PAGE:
Prophet on the Run: A Devotional Commentary on the Book of Jonah by Baruch Maoz
One of the shortest books of the Bible and one of the most fascinating, the Book of Jonah is brimming over with beauty and terror, grace and judgment. Pastor Baruch Maoz brings to us a translation and rendering of the Book of Jonah that is illuminating and chalk full of truth for every Christian. We find Baruch pointing us to the central theme of Jonah in the introduction by writing, “The central message of the book is much needed and highly relevant to Jewish ears: Israel has no ownership over God. He is the God of all nations. This message anticipates the message of the New Testament – that God has taken Jews and Gentiles, set aside the differences between them, and made of the two one new people in Christ.” (11)
One of the great advantages of this book is Baruch’s sensitivity to the language of the Book of Jonah. Baruch writes, “Once again, the language is evocative. The author speaks of the ship as if it were a person struggling with the storm – moaning and groaning, breathing heavily, and finally giving up rather than continuing to fight against the wind and the waves.” (19) You get the feeling by looking at the text and story that Jonah is no match for God’s power over the wind and waves. Also, this point makes us more aware that as Jonah struggles with God, running in the wrong direction, God is able and willing to use even his creation to call attention to his people and their foolishness. There is not match for God because he controls all of history, including the wind and the waves.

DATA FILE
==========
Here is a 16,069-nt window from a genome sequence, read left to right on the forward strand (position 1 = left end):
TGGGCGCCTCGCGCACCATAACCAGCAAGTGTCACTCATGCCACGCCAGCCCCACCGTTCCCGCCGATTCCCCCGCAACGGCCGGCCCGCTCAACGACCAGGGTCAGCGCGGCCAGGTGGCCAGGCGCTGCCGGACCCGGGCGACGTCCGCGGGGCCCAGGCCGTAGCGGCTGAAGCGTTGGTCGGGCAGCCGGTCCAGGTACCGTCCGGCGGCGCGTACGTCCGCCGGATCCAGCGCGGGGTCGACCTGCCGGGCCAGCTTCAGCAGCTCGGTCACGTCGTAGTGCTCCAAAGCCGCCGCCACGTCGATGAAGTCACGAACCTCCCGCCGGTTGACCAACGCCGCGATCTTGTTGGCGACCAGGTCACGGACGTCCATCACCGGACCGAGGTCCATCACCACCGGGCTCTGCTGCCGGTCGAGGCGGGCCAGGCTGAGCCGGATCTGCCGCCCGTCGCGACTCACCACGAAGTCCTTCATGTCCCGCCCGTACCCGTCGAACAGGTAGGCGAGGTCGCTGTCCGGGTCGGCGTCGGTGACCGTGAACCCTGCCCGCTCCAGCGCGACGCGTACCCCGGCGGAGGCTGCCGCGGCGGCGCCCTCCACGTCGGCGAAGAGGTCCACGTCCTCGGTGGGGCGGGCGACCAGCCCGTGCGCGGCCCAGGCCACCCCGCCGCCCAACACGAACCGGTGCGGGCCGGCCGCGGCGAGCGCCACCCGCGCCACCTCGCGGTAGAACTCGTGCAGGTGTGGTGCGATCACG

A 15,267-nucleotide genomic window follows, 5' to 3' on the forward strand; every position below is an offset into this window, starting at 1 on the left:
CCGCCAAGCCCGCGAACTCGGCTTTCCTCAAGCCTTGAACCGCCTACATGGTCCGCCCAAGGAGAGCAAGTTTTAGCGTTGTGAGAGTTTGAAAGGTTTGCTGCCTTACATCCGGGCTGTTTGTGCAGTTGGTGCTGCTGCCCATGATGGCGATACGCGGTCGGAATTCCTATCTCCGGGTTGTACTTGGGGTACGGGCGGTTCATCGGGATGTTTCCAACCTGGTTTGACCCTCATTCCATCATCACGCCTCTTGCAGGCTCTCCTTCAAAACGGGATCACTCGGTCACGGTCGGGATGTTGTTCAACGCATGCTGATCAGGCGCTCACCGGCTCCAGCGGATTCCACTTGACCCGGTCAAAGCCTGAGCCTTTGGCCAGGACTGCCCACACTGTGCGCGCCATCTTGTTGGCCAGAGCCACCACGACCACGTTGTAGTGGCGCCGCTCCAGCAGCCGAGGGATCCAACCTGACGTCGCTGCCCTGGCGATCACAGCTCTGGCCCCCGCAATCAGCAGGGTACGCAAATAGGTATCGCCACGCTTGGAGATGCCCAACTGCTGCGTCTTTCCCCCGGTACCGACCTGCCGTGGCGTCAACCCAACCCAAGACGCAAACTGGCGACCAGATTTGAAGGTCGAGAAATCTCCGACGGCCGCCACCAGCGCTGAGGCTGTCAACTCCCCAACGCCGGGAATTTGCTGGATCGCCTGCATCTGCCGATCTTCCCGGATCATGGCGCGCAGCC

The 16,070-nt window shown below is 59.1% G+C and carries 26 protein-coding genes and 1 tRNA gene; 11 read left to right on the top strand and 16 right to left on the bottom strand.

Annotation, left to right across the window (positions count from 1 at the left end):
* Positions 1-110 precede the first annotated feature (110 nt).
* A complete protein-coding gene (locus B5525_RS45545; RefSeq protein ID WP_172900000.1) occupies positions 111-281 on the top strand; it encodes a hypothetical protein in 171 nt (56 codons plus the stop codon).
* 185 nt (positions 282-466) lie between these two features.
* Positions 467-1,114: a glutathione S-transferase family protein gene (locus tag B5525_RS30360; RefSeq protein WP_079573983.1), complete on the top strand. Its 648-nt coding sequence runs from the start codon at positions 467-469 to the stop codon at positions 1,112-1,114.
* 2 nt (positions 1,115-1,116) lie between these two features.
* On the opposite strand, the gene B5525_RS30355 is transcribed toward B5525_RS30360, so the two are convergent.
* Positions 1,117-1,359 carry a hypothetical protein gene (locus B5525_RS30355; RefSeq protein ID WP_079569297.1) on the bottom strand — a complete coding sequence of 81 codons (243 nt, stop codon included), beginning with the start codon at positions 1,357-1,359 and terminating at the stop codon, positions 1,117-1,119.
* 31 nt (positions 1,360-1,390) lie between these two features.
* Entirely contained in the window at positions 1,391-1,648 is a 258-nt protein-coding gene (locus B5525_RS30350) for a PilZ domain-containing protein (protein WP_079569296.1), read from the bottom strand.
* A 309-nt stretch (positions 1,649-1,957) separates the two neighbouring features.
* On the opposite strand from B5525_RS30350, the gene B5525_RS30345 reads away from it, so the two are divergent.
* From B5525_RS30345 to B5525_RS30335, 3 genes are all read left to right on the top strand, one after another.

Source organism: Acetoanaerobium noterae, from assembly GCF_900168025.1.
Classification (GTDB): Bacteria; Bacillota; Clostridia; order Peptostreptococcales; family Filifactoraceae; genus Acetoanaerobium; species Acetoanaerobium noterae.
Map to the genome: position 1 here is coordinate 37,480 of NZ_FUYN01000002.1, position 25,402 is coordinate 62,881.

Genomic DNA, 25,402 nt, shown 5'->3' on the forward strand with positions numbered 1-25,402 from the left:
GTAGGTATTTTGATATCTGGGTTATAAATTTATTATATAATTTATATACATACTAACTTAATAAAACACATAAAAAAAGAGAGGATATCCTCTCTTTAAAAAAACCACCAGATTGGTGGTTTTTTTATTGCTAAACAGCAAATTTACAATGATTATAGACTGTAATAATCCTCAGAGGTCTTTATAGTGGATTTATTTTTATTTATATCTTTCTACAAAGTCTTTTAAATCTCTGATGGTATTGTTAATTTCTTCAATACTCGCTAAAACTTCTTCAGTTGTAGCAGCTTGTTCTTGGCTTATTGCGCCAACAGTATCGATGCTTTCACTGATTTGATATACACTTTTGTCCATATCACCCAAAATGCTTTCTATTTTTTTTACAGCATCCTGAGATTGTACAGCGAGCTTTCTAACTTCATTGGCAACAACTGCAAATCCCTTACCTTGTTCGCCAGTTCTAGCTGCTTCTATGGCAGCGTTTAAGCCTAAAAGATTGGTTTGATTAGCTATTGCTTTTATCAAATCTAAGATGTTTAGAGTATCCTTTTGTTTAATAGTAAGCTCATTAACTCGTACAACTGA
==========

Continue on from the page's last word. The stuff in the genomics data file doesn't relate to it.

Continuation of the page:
Lastly, Baruch constantly brings out the gospel in relationship to the story of Jonah. He writes, “Sisters and brothers, it does not matter how much you have sinned and rebelled against God. He is a forgiving God. It does not matter how difficult your circumstances might be, for there are no circumstances over which God is powerless and which he cannot change.” (50) No sinner is too far gone in their sin to repent and accept the good news of Jesus Christ. If God’s forgiveness was available for Jonah and he was one who blatantly ran away from God, then God’s forgiving grace is on offer for us too. I would add to this that this is true for the Christian as well in the midst of battling sin every day.
This is a wonderful commentary on Jonah that brings together the beauty of Jonah and the profound nature of the God we serve. I think any who pick up this book will be bountifully blessed by reading it.
Thanks to Cross Focused Reviews and Shepherd Press for the copy of this book in exchange for an honest review.